Sometimes restaurants are frustrating. I'm not talking about frustrating experiences, like when you have a reservation and still have to wait 45 minutes for your table-- I'm talking about restaurants that are mentally frustrating, that are difficult to get a handle on. Print is one of those restaurants.
So far, AV and I have been to Print for drinks and for brunch. But we still hadn't given it the dinner test. So on Saturday we wandered over, sans reservation, and were seated at the high communal table running the length of the front part of the dining room.
Our waiter was right out of central casting, with a French accent and a slightly flustered manner. He asked us if we had a show to get to, and we said no. He plied us with drinks menus before we could even see the food offerings; we declined drinks, since we were so hungry. Finally we chose, and we tried to order, quickly realizing that asking him questions about the food or size of the portions would only lead to confusion. So we just ordered and went on with things.
A runner brought over a basket of bread, explaining that there were multigrain rolls, olive rolls, and ciabatta, along with housemade butter. There actually weren't any olive rolls, for the record, but there were slightly warm versions of the others (and four pieces of bread in total, so extra points for not sticking us with the dreaded three-for-two-people situation). The multigrain roll was pretty much what it looks like-- hearty and filling, not the best roll I've ever had, but fresh and tasty and stomach-filling. I appreciated all the seeds covering the top, which provided both sustenance and entertainment during the long waits between courses (more on that coming up).
The first course arrived within a reasonable time. AV had ordered the polenta with wild mushrooms, ramps, and mascarpone. I thought it would be like the polenta and mushrooms at L'Artusi, which was one of the tastiest things I've eaten in a long time. Well, Print's version wasn't quite as earth shattering (and the portion was about a quarter of the size of L'Artusi's), although it was creamy and delicious. I took one bite successfully, and upon sneaking a second bite I ended up with a bit of grit, ostensibly from the mushrooms, crunching heart-sinkingly between my teeth. Ick.
But it's a good thing the polenta was hearty, since our entrees didn't emerge for about 45 minutes. I suspect our orders might have gotten lost, since one our waiter checked in with us about 42 minutes in, the food emerged shortly thereafter. There were no apologies for the wait, not even really an acknowledgment of it.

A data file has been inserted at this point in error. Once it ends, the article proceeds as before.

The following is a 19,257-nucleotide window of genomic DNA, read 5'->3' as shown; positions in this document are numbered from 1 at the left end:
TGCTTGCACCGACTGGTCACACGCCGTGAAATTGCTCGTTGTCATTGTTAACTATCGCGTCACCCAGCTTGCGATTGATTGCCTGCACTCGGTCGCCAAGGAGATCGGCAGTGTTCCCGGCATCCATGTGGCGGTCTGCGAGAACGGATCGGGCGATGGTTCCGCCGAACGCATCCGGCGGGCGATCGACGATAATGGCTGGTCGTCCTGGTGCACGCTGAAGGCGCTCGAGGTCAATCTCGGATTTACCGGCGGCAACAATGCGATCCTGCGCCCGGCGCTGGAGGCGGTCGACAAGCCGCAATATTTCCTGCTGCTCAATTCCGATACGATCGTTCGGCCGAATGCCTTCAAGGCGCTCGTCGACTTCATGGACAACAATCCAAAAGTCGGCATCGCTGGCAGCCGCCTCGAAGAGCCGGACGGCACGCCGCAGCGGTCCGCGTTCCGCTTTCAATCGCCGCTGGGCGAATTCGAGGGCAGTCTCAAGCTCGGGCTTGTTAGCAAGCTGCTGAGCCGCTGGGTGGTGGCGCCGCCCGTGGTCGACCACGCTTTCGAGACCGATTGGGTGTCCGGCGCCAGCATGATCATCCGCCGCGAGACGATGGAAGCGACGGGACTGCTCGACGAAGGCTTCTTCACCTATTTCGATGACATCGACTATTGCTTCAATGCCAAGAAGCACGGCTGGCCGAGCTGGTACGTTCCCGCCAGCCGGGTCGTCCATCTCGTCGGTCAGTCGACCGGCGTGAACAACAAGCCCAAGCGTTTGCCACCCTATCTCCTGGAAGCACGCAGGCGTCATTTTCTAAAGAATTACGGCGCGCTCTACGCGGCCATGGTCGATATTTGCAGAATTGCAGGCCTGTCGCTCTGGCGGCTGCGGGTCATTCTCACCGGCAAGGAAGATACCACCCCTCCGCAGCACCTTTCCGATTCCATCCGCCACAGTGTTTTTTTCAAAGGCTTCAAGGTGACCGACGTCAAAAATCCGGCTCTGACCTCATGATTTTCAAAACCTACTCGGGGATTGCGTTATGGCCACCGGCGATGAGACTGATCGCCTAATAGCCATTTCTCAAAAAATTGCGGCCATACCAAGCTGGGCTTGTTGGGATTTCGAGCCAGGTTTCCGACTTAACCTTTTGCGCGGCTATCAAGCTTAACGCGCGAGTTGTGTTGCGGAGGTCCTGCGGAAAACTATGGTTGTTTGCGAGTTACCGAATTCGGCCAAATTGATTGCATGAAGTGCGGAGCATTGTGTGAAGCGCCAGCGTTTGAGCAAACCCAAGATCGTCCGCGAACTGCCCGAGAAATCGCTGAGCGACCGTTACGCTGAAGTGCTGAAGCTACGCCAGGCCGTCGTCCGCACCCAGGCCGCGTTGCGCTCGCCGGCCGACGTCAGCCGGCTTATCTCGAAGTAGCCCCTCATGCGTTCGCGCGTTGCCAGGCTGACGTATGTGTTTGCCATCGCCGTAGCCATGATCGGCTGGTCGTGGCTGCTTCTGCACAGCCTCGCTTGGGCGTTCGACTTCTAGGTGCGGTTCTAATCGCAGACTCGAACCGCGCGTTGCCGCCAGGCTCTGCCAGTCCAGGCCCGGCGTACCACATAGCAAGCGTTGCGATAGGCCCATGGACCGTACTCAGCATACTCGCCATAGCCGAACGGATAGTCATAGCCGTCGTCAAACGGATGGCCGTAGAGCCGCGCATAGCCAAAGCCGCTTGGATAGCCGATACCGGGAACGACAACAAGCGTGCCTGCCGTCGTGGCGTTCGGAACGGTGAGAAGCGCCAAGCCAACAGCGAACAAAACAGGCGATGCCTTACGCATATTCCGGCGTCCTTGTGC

What eventually did come out was quite good, in fairness, if incredibly small. AV's goat cheese gnocchi with pancetta, asparagus, ramps, and pea leaves was delicious but could be consumed in about three aggressive bites. Oh well, more room for dessert!
My beet and goat cheese salad was the biggest portion of anything we'd ordered. There were lots of tender beets forming a blanket for a tangle of greens. Some walnuts scattered around provided crunch, and there was the stealth addition of some citrus segments (not in the menu description) that didn't really add much. The goat cheese, two tiny crusted dollops off to the side, added heft to the two or three bites that were lucky enough to include some cheese. Again, if only Print were a bit less parsimonious with its food, this could be a great salad.
At this point we were both pretty geared up for dessert. We both chose what was described as "frozen hazelnut parfait, Argyle Cheese Farmers maple yogurt mousse, espresso syrup, warm grappa candied chestnuts." I ordered mine without espresso syrup, but AV asked for his with. While waiting for the dessert to emerge, I anticipated, well, a parfait-- something layered in a glass. What eventually arrived was most definitely not a parfait. Neither of ours had espresso syrup, leaving AV slightly disappointed, but we dug in nonetheless. And we were pleasantly surprised. There was a huge scoop of what was something like hazelnut semifreddo, not quite ice cream but not quite mousse, cool and creamy and absolutely chock-full of crushed hazelnuts. This was paired with a big dollop of tangy yogurt mousse, which offset the unctuous sweetness of the hazelnut mixture. The syrup at the bottom of the bowl added a necessary extra flavor to cut the hazelnut richness, although one bite of the actual chestnuts confirmed that I don't really like chestnuts. Furthermore, oddly, this dessert was huge. We could have easily ordered one to share, as we were both full about halfway through. Needless to say, I finished mine anyway. Once we were done with desserts, our waiter brought the check without us asking, noting that he wanted to make sure we got to our show. Um, we'd already told him we weren't pre-theater, and in any case it was about 8:15 at this point, meaning that ship had sailed either way. Again, there was nothing comped for the extraordinary wait-- not that there necessarily should have been, but without even an acknowledgment of it, it would have been nice to get some sort of gesture.
So what's the deal with Print? It's a nice restaurant to be in, and the food is good, on balance. But the portions are really tiny, and they're expensive. Our meal, which included three appetizers, two desserts, and no drinks, came out to almost $60 before tip. The service leaves quite a bit to be desired as well, and the kitchen still has a few quirks to work out (grit in the mushrooms--?). But almost in spite of ourselves, we had a good time while we were there. Would I go back to Print? Probably not for a full-fledged dinner, but probably for a drink and a cheese plate, or perhaps just for dessert. That means Print rightfully earns three Offset Spatulas, with hopes that with time it improves.
653 11th Avenue, at 48th Street